The story of Indian Railways (IR) is the story of colonial and post-colonial India. The State-run utility, one of the largest in the world, connects different parts of the country like no other transport system, and is almost a mobile microcosm of the nation itself. Since the first lines were laid by the colonial British government, the IR (or rather its predecessor) has got a fair amount of attention from historians, who have studied the impact it has had on the society and economy of the country.
Some feel that besides having a military purpose, railroad construction served to “ideologically justify the existence of colonial India” and it physically embodied the “civilizing mission, an ideology that sustained the assumption that they [the British] had the right to govern, arbitrate disputes, and insist upon deference”. There is another group that thinks of the railways as one of the positive outcomes of the Raj and as one which in many ways had helped to unite India and shape its political thought process.
Believers or otherwise, any medium of transport does have a positive impact on the region it connects to a wider world, and in that sense, the IR’s plans to reach all the state capitals in the Northeast by 2020 are momentous. No other region in the country probably needs this connectivity more than the NE. For years, Guwahati was the only capital among the northeastern states to have rail connectivity with mainland India, until it was joined by Agartala in 2008.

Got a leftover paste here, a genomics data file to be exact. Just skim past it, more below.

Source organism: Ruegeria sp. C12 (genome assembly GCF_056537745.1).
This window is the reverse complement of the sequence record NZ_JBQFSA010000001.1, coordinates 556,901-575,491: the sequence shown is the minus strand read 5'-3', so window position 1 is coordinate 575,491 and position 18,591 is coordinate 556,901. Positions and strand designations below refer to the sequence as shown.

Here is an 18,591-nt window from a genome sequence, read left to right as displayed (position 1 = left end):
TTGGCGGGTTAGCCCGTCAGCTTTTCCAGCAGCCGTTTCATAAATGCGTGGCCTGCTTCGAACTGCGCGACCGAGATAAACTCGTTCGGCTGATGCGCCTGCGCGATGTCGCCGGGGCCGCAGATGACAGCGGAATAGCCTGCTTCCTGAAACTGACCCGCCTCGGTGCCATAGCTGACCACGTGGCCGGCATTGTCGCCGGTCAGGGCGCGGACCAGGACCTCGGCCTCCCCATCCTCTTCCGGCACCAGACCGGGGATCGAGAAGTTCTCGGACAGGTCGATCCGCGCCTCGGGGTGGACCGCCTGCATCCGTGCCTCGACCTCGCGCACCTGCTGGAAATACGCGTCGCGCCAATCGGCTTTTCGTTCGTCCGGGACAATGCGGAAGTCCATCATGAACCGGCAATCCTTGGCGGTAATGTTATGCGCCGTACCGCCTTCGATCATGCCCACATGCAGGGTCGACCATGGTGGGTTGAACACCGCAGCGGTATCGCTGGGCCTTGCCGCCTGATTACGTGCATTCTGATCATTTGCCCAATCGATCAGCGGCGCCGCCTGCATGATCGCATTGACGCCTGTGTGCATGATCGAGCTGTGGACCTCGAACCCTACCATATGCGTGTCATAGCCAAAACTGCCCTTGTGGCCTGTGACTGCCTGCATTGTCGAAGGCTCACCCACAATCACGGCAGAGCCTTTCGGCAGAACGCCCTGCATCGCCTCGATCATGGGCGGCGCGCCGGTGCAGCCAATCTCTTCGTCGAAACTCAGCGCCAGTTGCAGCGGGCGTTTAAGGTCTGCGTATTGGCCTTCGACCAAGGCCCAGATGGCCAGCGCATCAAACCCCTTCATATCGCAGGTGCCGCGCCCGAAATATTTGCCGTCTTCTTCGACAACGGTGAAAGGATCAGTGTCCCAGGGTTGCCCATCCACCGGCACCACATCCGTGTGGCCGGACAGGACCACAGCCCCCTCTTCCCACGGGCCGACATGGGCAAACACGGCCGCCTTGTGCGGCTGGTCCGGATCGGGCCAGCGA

Still — and this is an embarrassing state of affairs — the capitals of Meghalaya, Manipur, Nagaland, Mizoram and Sikkim do not have any rail link. This lack of connectivity between the NE and mainland India has had huge costs for the people in terms of mobility and development, robbing the region of the chance to join the India growth story despite its huge potential.
The lack of opportunities for the young also had dangerous fallouts: The region — and the country — lost thousands to militancy and drugs. “I want Northeast to be connected via rail and road to other parts of the country, to Myanmar and subsequently to other countries,” Prime Minister Narendra Modi said after flagging off the first passenger train to Meghalaya from Assam in November last year, adding, “If the Northeast gets good connectivity, then the entire nation will come here”.
Often, the Northeast states are described as “sensitive” in terms of security. It’s wrong to typecast the region in such a unidimensional way. The new connectivity with the mainland will probably help the region to recast its image and help it in unlocking its immense social and economic potential. This can only enrich India economically, socially and culturally.